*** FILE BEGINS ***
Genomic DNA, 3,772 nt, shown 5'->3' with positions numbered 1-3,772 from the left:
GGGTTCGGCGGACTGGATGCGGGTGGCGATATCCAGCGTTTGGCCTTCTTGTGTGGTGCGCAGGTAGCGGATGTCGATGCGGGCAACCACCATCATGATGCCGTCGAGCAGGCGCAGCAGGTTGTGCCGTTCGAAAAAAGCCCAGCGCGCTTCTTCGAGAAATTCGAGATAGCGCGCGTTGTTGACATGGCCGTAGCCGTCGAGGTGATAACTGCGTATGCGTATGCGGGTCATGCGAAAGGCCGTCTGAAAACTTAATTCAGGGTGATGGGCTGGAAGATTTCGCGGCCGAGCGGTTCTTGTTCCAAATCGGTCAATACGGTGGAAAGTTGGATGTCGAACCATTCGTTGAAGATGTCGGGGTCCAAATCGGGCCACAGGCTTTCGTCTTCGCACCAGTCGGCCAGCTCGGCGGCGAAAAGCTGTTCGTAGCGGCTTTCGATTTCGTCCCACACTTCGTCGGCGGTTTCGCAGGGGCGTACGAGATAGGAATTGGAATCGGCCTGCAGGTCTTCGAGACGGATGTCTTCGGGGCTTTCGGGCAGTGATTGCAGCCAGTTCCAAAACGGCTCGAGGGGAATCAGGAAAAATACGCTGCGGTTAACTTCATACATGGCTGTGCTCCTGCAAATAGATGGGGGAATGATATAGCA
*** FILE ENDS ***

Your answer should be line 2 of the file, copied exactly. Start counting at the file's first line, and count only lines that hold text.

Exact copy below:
GGGTTCGGCGGACTGGATGCGGGTGGCGATATCCAGCGTTTGGCCTTCTTGTGTGGTGCGCAGGTAGCGGATGTCGATGCGGGCAACCACCATCATGATGCCGTCGAGCAGGCGCAGCAGGTTGTGCCGTTCGAAAAAAGCCCAGCGCGCTTCTTCGAGAAATTCGAGATAGCGCGCGTTGTTGACATGGCCGTAGCCGTCGAGGTGATAACTGCGTATGCGTATGCGGGTCATGCGAAAGGCCGTCTGAAAACTTAATTCAGGGTGATGGGCTGGAAGATTTCGCGGCCGAGCGGTTCTTGTTCCAAATCGGTCAATACGGTGGAAAGTTGGATGTCGAACCATTCGTTGAAGATGTCGGGGTCCAAATCGGGCCACAGGCTTTCGTCTTCGCACCAGTCGGCCAGCTCGGCGGCGAAAAGCTGTTCGTAGCGGCTTTCGATTTCGTCCCACACTTCGTCGGCGGTTTCGCAGGGGCGTACGAGATAGGAATTGGAATCGGCCTGCAGGTCTTCGAGACGGATGTCTTCGGGGCTTTCGGGCAGTGATTGCAGCCAGTTCCAAAACGGCTCGAGGGGAATCAGGAAAAATACGCTGCGGTTAACTTCATACATGGCTGTGCTCCTGCAAATAGATGGGGGAATGATATAGCA